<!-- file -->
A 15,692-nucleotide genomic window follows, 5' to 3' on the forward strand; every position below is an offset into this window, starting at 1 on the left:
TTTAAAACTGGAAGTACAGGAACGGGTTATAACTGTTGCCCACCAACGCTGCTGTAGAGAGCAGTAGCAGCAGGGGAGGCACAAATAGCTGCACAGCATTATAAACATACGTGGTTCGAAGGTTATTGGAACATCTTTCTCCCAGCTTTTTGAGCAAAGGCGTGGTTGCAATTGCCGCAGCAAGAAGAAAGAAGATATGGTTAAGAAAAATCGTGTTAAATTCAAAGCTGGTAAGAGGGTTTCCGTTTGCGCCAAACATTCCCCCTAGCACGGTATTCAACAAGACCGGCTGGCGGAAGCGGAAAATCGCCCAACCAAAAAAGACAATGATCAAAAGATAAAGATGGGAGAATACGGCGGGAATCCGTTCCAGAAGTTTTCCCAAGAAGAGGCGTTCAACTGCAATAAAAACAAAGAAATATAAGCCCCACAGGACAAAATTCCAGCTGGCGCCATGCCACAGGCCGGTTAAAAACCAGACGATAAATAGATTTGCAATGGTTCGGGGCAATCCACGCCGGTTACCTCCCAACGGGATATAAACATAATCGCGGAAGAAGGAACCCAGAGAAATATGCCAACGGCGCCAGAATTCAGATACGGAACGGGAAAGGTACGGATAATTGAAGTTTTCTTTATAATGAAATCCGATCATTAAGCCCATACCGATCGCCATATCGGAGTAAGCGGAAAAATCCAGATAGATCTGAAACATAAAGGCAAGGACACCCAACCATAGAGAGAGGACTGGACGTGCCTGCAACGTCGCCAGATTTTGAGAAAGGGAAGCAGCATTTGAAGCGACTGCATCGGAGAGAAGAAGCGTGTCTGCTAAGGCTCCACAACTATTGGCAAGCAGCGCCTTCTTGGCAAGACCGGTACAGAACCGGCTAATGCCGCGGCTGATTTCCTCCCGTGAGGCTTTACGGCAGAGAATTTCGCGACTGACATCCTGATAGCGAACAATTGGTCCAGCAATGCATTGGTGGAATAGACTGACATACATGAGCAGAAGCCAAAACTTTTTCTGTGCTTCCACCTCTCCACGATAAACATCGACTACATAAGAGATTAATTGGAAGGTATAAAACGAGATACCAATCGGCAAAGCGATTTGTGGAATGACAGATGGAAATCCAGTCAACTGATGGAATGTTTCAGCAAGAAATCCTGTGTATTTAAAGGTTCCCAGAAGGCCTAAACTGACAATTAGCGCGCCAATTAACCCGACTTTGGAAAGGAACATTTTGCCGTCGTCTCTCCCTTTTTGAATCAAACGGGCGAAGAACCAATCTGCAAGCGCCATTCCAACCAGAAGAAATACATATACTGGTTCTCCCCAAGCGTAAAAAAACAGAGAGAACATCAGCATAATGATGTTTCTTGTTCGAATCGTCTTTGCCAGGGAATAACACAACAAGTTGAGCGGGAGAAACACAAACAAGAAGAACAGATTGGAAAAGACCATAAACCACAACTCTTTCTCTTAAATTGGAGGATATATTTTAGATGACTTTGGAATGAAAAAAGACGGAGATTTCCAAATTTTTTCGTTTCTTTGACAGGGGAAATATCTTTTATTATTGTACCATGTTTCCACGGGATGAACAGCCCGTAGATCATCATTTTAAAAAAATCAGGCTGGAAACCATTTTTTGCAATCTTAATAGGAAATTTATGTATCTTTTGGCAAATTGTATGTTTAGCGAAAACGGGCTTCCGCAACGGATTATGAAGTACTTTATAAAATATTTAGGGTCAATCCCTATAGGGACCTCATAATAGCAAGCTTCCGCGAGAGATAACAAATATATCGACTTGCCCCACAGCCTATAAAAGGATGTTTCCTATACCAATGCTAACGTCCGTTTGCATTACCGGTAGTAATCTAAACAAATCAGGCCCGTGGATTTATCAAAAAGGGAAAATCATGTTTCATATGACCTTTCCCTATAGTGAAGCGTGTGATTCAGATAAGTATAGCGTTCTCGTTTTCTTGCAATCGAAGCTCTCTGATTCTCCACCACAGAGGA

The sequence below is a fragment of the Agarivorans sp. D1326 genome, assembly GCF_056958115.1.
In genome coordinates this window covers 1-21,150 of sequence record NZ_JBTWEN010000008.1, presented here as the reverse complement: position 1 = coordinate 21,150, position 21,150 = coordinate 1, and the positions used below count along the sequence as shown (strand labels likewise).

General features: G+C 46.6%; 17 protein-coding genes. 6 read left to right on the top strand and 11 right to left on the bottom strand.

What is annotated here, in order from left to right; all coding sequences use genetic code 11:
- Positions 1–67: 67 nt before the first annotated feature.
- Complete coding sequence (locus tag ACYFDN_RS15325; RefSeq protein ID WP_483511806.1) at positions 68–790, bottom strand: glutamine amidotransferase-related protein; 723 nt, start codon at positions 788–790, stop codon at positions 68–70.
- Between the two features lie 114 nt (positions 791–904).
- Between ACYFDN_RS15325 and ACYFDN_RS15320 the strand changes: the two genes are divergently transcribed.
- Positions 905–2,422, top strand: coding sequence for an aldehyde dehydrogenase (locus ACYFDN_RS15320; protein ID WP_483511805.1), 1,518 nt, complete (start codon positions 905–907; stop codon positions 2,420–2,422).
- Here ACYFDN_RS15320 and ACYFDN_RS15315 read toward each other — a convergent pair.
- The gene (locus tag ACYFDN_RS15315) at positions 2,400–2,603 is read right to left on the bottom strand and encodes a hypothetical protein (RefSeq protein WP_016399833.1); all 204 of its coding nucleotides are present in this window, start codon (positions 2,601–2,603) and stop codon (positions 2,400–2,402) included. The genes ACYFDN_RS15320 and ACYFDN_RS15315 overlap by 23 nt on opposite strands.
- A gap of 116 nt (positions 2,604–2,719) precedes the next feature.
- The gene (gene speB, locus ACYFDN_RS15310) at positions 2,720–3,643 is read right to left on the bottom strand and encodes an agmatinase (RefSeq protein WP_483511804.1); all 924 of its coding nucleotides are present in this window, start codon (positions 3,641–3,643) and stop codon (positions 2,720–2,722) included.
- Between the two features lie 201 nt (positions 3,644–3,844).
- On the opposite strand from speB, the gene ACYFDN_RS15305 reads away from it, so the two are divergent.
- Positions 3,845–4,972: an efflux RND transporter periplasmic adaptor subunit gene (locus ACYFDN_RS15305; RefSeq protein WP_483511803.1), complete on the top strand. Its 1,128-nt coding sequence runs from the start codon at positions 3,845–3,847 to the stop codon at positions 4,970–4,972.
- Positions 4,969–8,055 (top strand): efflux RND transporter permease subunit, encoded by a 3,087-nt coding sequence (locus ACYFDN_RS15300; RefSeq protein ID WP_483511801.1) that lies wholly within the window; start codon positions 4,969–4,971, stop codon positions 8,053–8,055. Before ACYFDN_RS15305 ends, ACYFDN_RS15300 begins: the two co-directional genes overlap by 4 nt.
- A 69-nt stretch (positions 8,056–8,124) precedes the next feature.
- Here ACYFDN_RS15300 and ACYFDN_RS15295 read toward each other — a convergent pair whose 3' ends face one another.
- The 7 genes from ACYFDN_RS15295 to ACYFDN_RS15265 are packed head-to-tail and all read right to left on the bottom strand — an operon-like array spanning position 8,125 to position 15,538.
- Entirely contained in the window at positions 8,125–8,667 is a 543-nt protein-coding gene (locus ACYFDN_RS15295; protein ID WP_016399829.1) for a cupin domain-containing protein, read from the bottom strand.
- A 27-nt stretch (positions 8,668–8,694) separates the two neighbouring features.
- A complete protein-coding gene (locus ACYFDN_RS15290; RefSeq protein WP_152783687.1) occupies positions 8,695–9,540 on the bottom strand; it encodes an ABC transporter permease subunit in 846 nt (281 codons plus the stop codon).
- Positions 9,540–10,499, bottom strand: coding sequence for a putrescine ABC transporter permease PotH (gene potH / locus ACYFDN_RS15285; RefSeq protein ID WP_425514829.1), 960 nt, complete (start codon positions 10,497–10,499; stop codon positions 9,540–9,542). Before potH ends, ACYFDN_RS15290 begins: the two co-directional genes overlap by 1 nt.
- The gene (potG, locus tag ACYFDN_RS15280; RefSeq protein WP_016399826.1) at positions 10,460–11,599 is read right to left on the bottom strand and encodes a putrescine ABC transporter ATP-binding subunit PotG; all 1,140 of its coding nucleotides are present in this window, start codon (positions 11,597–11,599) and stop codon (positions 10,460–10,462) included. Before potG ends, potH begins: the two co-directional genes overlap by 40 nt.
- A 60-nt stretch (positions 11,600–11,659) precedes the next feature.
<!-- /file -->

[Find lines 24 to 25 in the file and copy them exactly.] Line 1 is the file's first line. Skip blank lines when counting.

- A 27-nt stretch (positions 8,668–8,694) separates the two neighbouring features.
- A complete protein-coding gene (locus ACYFDN_RS15290; RefSeq protein WP_152783687.1) occupies positions 8,695–9,540 on the bottom strand; it encodes an ABC transporter permease subunit in 846 nt (281 codons plus the stop codon).